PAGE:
8 thoughts on “Academia, English, and Eco-critical Thinking

  1. That made my head hurt, and I pretty much understood it. (I think.)

    • I can read it, and follow it, but I need black tea first and a headache pill after. It’s like reading a different language, but harder.

  2. 1) ‘complexity and thoroughness’ are effectively meaningless, compared to the measures that are really important. What is the error? What is the error from measurement, and from the processes the measurements go through? How readily available are the books to auditors? Who has audited the things, and what do they say? 2) All this global warming talk is made in the context of decisions that impact human welfare. We have a profession for making decisions from scientific data based on human welfare, it is called engineering. Global warming is a thermodynamics and heat transfer question, meaning the discipline of mechanical engineering. How many of the people testifying in favor of the modeling and recommendations are MechE PEs (licensed professional engineers) who have performed or supervised the work, and then signed and sealed it? I suspect very few of the academics behind this conference. Note that PEs can be audited by state boards. 3) I’m not convinced Arendt wasn’t a Nazi agent of influence. Certainly, I do not consider her any kind of reliable source on the matter. 4) Ah, it is all Trump’s fault. Of course. Recent pushes in environmental activism make the energy sector deeply relevant to the EPA. If the EPA is lead by someone who does not strongly disbelieve in perpetual motion machines, needless harm will be caused to humans in general and Americans specifically. Scott Pruitt, I am sure, is closer to a strong disbeliever in perpetual motion than many of the alternatives Trump’s enemies* would prefer.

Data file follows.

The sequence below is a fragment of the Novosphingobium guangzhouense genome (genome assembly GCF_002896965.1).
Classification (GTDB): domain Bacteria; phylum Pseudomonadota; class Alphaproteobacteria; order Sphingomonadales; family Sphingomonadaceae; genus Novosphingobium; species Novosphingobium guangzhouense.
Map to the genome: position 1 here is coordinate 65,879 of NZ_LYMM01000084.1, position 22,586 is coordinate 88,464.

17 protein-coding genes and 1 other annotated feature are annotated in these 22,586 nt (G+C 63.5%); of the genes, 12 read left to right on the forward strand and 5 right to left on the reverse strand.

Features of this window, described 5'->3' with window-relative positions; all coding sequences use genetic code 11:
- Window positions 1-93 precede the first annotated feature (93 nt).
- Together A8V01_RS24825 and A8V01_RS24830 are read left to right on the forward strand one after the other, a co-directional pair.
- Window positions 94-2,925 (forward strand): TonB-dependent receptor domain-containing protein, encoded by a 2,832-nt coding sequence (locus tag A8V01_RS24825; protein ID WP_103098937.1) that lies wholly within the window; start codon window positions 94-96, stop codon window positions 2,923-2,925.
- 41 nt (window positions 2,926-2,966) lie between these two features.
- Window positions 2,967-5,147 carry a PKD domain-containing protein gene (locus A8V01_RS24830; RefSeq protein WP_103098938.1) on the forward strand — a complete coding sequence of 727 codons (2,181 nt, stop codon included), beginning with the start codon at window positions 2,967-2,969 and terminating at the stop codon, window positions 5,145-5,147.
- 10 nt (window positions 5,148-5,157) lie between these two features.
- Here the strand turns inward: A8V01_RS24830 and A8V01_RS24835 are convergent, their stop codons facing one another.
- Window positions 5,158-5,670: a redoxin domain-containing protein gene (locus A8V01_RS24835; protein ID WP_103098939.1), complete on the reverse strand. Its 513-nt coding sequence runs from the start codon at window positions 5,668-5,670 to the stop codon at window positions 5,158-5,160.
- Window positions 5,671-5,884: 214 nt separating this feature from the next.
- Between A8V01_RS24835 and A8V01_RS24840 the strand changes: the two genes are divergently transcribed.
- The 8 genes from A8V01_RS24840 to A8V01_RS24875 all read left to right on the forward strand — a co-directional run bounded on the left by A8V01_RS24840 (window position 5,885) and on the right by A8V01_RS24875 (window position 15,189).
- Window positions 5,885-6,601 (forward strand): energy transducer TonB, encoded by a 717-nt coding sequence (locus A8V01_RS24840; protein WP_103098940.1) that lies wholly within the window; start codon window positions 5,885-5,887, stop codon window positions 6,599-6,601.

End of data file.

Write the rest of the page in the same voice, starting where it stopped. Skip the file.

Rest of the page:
*Okay, yes, I probably do count as an enemy of Trump. And yes, I do know some thermodynamically literate people who are concerned about what Trump may do to their precious programs under the EPA and DoE, programs which I consider suspect. But I am not impressed with the bulk of them, who have been throwing hissy fits since the election. I started throwing my hissy fits May 3, 2016.

    • Very good points. Many academics in the ‘liberal’ arts (who are now decidedly non-liberal in the original meaning of the word, but that is a discussion for another time) like to claim science as a support for their position without knowing what they are talking about. Of course, they then misapply it and to anyone who complains they reply ‘Science!’ and act like that ends the conversation.
      As an ME PE, words, I know that there are specific things I can and cannot do, legally, and one of them is that I MUST practice ONLY in my area of expertise – which these people obviously aren’t!

    • Good points. My first difficulty with all eco-criticism is the starting point – applying techniques and theories from literature and philosophy to the hard sciences. I can see it fitting a little bit more with the history side of things, but only a little bit, and I start having serious concerns when people try to mold the historical record to fit the critical theory. To use one egregious example, applying the idea of “low-level resistance to colonialism and State power” to explain why peasant farmers were generally reluctant to rapidly accept new crops and farming techniques, instead of considering that “safety first” thinking might, just perhaps, play a role.

      • As an extension of “safety first”, perhaps the peasant farmers were thinking if it ain’t broke don’t fix it, since we don’t know if the fix will grow enough food to get us through the year. That is, show me the proof that this is better and easier, rather than just “new.”

  3. I would dearly love to send that to a REAL Climateologist who works for DRDC, and have her attend… She would probably burn the building down around them though… Sigh… She go disinvited from the glamorous world climate meeting in Fiji a couple of years ago, both as a presenter and attendee, when her abstract got to the committee… 🙂

  4. This is what happens when buzzword bingo and thesaurus’s get drunk together. The results of such synergization should never be inflicted on anyone.